Ch 2: The aftermath of theology - How (Not) to Speak of God
(Link to introductory post)
Indeed, this can be seen as one of the central problems with the Pharisees as represented in the New Testament, for they held so closely to their interpretation of the Messiah that when the Messiah finally appeared in a form that was different to what they expected, they rejected the Messiah in order to retain the integrity of their interpretation.
Rollins doesn't reject theology as a fundamentally bad thing. He just wants to shift the focus. He claims that, in the past, theology was an attempt to define God, whereas he sees the proper role of theology as a response to God. I'm not sure I completely agree with his premise, but I can certainly agree with him about what theology should be. He also introduces another of his "both/and" words: a/theology, by which he means that
they acknowledge that we must still speak of God (theology, as traditionally understood) while also recognizing that this speech fails to define God (a/theology)
In the next few sections, he goes on to introduce several more such words: hyper-presence (God is so close and present that God overwhelms our understanding and experiences), un/known (God's very hyper-presence blinds us to being able to really know God), hypernymity (based on anonymous - unknown because of a lack of information. hypernymous - unknown because of an overwhelming overabundance of information). While I think all of these words can help to convey the points he's trying to make, my head was spinning the first time I read it, trying to sort out all of these terms. I would recommend reading through this section slowly and carefully, probably several times, to let things sink in.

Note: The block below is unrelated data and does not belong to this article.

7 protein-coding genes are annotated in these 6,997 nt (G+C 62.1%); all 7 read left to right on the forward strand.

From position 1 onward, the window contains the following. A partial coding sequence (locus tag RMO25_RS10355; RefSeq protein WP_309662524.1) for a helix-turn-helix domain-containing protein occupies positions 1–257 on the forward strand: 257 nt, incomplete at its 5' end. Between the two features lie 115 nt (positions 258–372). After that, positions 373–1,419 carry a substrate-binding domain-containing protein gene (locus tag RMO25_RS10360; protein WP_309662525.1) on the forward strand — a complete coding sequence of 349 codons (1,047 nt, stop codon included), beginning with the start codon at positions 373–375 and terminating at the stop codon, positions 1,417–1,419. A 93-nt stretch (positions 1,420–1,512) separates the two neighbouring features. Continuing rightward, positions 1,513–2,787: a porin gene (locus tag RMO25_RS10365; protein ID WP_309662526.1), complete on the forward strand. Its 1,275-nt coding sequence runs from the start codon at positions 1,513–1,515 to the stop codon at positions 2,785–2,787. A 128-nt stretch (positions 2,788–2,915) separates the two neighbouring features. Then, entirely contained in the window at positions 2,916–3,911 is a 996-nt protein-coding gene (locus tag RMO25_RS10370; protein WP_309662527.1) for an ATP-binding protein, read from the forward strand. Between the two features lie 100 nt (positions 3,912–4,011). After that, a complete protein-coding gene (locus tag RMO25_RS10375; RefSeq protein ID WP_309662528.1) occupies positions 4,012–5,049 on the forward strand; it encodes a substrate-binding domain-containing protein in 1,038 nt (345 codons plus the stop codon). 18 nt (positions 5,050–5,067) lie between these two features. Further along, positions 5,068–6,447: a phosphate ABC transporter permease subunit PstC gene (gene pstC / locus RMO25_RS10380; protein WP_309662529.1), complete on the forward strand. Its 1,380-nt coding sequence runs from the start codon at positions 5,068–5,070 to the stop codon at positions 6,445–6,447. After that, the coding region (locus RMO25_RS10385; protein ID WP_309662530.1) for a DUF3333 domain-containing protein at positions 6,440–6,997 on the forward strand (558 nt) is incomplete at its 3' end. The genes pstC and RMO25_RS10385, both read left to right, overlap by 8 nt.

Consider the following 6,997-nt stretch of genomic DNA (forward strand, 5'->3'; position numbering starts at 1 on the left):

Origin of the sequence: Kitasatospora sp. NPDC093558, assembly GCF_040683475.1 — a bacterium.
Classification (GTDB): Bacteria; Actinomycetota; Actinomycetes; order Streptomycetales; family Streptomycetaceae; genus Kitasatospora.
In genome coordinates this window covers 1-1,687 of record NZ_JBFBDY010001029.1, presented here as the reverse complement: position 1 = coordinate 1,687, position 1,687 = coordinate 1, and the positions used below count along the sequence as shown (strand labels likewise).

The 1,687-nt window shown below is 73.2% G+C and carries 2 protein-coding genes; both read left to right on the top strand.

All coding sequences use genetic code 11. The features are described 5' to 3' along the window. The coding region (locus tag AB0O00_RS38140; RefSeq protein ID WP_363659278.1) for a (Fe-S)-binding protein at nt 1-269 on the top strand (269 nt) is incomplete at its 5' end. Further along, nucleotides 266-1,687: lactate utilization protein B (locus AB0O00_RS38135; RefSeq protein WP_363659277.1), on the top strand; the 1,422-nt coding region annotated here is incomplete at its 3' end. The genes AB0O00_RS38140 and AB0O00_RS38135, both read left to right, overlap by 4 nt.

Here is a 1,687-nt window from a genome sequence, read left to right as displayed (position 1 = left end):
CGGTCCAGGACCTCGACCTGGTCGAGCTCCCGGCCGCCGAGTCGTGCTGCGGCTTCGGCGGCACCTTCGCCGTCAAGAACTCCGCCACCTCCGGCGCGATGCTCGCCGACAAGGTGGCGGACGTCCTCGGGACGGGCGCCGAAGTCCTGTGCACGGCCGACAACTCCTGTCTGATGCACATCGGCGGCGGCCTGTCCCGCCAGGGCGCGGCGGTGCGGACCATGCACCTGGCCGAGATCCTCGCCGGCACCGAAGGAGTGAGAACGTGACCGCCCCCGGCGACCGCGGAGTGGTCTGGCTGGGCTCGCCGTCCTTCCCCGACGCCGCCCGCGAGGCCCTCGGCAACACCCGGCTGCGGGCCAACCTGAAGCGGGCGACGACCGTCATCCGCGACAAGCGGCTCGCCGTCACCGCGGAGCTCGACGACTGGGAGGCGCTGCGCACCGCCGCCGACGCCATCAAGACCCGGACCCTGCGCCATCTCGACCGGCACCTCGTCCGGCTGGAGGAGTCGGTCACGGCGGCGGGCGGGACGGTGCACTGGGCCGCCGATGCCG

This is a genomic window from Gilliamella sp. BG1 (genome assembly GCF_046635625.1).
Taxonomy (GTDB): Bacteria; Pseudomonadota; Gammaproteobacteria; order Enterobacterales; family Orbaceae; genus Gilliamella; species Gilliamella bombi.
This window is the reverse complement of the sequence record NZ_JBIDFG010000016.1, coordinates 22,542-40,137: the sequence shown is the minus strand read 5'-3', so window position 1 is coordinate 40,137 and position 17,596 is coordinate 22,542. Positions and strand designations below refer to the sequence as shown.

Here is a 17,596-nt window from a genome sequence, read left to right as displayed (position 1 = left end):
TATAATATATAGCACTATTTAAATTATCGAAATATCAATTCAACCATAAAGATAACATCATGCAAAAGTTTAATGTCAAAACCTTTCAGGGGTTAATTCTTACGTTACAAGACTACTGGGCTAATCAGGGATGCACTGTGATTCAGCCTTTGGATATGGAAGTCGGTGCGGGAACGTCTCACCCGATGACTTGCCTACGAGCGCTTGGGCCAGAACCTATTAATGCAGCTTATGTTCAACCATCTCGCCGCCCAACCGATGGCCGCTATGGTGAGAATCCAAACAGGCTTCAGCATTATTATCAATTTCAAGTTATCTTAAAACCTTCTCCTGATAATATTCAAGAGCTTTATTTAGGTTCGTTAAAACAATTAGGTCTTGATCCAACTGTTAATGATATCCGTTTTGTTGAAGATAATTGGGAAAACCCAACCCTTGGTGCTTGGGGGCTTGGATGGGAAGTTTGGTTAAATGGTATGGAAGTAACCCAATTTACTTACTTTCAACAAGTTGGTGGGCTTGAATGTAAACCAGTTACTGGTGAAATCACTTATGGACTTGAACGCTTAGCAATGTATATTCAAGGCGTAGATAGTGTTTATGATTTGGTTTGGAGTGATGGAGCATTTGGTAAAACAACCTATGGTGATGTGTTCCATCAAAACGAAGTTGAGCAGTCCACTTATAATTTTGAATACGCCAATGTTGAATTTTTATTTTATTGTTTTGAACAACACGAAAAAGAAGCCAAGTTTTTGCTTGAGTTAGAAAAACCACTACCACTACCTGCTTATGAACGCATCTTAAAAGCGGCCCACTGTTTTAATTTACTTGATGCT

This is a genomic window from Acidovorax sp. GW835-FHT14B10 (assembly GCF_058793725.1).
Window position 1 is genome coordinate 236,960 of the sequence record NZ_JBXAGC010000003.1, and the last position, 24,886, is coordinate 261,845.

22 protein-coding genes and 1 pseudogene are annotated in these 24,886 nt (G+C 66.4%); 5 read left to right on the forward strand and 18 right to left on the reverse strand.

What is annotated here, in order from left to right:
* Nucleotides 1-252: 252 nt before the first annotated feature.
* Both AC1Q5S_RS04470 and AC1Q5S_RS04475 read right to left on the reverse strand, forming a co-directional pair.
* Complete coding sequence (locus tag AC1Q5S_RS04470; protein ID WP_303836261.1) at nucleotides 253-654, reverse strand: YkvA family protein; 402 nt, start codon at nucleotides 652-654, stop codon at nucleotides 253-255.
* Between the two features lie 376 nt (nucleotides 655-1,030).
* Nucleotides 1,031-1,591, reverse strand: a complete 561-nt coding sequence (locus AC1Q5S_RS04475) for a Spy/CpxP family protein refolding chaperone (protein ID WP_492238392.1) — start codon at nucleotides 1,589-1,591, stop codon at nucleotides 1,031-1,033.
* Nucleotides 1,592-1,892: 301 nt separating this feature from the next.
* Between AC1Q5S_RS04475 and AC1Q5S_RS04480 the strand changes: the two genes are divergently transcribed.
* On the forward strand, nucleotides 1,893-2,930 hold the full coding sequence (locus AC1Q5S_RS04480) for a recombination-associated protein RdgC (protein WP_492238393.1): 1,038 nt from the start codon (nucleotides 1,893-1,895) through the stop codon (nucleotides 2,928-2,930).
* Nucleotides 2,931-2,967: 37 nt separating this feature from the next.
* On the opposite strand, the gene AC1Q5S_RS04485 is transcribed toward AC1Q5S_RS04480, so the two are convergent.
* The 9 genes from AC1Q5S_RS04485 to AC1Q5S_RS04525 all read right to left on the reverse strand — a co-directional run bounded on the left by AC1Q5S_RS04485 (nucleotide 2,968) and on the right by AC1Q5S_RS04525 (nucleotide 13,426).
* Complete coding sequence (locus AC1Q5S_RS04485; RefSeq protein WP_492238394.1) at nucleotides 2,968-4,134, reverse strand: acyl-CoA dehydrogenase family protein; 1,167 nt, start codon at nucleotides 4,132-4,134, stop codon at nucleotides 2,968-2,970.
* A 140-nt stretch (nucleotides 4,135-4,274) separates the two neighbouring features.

The last section of the chapter, "Christianity as a/theistic," spends a lot of time contrasting the emergent conversation with fundamentalism, which Rollins defines as
... a particular way of believing one's beliefs rather than referring to the actual content of one's beliefs. It can be described as holding a belief system in such a way that it mutually excludes all other systems, rejecting other views in direct proportion to how much they differ from one's own.
He doesn't claim that we shouldn't hold onto our beliefs. Only that there should always be a tension between those beliefs and other ideas that bring those beliefs into question. Bringing it back to the idea of idolatry:
This a/theism is not then some temporary place of uncertainty on the way to spiritual maturity, but rather is something that operates within faith as a type of heat-inducing friction that prevents our liquid images of the divine from cooling and solidifying into idolatrous form.
I really like that idea of the tension being important in and of itself, and not just an uncomfortable period between static belief states. It's in line with some of the things I've been saying on the political front, about both sides of various debates needed to listen to and respect the views of the "other side."